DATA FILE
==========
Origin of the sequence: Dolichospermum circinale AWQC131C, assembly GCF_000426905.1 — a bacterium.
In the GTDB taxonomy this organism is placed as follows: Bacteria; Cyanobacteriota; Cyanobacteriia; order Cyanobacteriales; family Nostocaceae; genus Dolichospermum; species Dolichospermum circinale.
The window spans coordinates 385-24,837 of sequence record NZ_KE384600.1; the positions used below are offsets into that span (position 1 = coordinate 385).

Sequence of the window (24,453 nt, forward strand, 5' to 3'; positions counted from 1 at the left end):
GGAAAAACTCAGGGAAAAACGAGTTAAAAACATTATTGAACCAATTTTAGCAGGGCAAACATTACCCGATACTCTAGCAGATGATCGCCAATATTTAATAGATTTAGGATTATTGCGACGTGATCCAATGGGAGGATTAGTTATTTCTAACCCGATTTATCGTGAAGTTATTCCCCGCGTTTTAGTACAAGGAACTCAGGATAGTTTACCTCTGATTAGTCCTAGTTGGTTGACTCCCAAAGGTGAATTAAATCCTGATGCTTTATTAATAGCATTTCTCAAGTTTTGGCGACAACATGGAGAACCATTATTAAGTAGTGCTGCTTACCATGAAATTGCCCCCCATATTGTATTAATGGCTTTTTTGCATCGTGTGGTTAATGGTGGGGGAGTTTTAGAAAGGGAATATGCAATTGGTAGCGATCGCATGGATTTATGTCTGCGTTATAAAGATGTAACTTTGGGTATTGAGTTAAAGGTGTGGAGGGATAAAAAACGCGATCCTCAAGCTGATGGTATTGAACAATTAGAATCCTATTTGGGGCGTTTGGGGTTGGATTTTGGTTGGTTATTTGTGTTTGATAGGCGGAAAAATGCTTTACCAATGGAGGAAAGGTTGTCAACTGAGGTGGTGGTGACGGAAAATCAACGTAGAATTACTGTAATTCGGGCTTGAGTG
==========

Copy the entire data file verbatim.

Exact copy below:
Origin of the sequence: Dolichospermum circinale AWQC131C, assembly GCF_000426905.1 — a bacterium.
In the GTDB taxonomy this organism is placed as follows: Bacteria; Cyanobacteriota; Cyanobacteriia; order Cyanobacteriales; family Nostocaceae; genus Dolichospermum; species Dolichospermum circinale.
The window spans coordinates 385-24,837 of sequence record NZ_KE384600.1; the positions used below are offsets into that span (position 1 = coordinate 385).

Sequence of the window (24,453 nt, forward strand, 5' to 3'; positions counted from 1 at the left end):
GGAAAAACTCAGGGAAAAACGAGTTAAAAACATTATTGAACCAATTTTAGCAGGGCAAACATTACCCGATACTCTAGCAGATGATCGCCAATATTTAATAGATTTAGGATTATTGCGACGTGATCCAATGGGAGGATTAGTTATTTCTAACCCGATTTATCGTGAAGTTATTCCCCGCGTTTTAGTACAAGGAACTCAGGATAGTTTACCTCTGATTAGTCCTAGTTGGTTGACTCCCAAAGGTGAATTAAATCCTGATGCTTTATTAATAGCATTTCTCAAGTTTTGGCGACAACATGGAGAACCATTATTAAGTAGTGCTGCTTACCATGAAATTGCCCCCCATATTGTATTAATGGCTTTTTTGCATCGTGTGGTTAATGGTGGGGGAGTTTTAGAAAGGGAATATGCAATTGGTAGCGATCGCATGGATTTATGTCTGCGTTATAAAGATGTAACTTTGGGTATTGAGTTAAAGGTGTGGAGGGATAAAAAACGCGATCCTCAAGCTGATGGTATTGAACAATTAGAATCCTATTTGGGGCGTTTGGGGTTGGATTTTGGTTGGTTATTTGTGTTTGATAGGCGGAAAAATGCTTTACCAATGGAGGAAAGGTTGTCAACTGAGGTGGTGGTGACGGAAAATCAACGTAGAATTACTGTAATTCGGGCTTGAGTG